Is therapy based on endoscopy results better than empiric therapy for dyspepsia?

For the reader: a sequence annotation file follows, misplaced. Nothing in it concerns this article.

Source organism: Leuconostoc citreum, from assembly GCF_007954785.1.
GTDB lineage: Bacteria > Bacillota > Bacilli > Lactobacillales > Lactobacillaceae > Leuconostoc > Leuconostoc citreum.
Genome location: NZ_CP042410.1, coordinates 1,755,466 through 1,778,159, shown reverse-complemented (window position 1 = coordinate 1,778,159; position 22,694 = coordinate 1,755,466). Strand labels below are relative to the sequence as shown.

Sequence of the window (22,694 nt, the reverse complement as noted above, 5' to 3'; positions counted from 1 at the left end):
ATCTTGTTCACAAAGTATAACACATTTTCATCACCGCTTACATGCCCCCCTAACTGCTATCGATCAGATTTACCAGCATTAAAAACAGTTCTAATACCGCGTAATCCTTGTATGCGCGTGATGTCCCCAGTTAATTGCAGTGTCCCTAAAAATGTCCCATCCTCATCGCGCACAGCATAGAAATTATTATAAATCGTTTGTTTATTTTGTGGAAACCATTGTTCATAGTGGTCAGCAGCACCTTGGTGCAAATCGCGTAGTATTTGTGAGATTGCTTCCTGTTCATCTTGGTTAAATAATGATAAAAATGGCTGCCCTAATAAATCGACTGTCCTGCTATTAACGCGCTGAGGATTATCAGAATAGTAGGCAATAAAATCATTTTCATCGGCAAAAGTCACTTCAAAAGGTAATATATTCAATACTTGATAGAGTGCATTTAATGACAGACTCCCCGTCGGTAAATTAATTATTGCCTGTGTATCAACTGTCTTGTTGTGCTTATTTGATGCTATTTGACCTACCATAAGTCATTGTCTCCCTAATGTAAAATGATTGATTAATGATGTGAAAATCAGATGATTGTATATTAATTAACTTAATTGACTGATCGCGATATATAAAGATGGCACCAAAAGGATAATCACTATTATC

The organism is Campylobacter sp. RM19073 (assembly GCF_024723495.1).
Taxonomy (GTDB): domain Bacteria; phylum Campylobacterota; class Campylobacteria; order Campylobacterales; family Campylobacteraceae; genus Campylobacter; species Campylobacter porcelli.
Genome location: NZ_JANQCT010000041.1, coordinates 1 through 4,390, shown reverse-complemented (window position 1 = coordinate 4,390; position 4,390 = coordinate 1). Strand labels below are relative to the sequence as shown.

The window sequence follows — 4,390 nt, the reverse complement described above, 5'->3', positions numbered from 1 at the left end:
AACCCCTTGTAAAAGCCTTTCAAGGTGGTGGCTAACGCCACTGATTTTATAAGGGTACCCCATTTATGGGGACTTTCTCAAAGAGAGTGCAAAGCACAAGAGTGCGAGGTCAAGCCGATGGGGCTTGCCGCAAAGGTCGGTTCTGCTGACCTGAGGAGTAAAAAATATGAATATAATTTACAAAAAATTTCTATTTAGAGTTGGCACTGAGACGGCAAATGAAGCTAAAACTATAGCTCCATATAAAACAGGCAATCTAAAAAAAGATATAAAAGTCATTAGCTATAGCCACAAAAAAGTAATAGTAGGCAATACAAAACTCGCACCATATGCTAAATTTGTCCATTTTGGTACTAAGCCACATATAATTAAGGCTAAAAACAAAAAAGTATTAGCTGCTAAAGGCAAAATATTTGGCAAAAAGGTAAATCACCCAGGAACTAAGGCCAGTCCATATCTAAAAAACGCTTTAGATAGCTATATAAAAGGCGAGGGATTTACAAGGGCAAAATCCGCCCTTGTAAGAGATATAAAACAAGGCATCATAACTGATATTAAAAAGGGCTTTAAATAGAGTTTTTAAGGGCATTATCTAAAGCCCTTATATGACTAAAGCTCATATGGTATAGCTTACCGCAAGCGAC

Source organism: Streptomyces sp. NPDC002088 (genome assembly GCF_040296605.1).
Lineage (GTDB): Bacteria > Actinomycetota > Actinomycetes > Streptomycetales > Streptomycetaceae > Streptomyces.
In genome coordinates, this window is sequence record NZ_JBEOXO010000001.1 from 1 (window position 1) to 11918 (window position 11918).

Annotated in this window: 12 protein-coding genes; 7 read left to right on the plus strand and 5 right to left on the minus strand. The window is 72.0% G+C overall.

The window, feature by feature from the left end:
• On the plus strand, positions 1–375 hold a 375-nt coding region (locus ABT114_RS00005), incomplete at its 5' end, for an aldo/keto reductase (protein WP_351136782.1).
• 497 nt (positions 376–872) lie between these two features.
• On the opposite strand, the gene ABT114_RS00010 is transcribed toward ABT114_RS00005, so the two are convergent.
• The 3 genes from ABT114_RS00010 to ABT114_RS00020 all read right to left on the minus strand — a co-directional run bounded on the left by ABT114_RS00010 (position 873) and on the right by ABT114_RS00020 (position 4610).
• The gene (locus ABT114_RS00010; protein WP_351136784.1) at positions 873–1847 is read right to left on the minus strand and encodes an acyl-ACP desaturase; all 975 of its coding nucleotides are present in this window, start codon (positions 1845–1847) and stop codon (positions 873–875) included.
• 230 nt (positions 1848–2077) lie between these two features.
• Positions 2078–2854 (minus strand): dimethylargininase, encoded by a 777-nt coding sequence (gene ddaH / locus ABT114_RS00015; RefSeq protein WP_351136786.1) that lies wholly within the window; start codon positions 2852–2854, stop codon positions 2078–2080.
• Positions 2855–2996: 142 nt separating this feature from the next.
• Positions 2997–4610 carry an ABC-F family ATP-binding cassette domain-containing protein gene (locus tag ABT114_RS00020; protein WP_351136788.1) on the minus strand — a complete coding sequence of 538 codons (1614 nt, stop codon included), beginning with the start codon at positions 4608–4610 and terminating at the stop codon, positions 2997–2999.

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In the initial management of dyspepsia for patients without "alarm" symptoms (weight loss, recurrent vomiting, dysphagia, anemia, evidence of bleeding, onset of dyspepsia after age 45 years), therapy based on the results of early endoscopy was not better than empiric acid suppression (antisecretory therapy) or a Helicobacter pylori "test and treat" strategy in reducing symptoms or improving quality of life (strength of recommendation [SOR]: A, based on a systematic review). Results from studies of patient satisfaction comparing early endoscopy with empiric medication therapy are conflicting (SOR: A, based on 2 randomized controlled trials [RCTs]). Though formal cost analyses are not available, a strategy using "test and treat" as opposed to early endoscopy, results in significantly fewer endoscopies, which when formally evaluated, may translate into a more cost-effective strategy of care (SOR: A, based on a systematic review). Long-term followup suggests that patients receiving "test and treat" therapy may require fewer antisecretory medication prescriptions compared with patients receiving early endoscopy (SOR: B, based on a single RCT).
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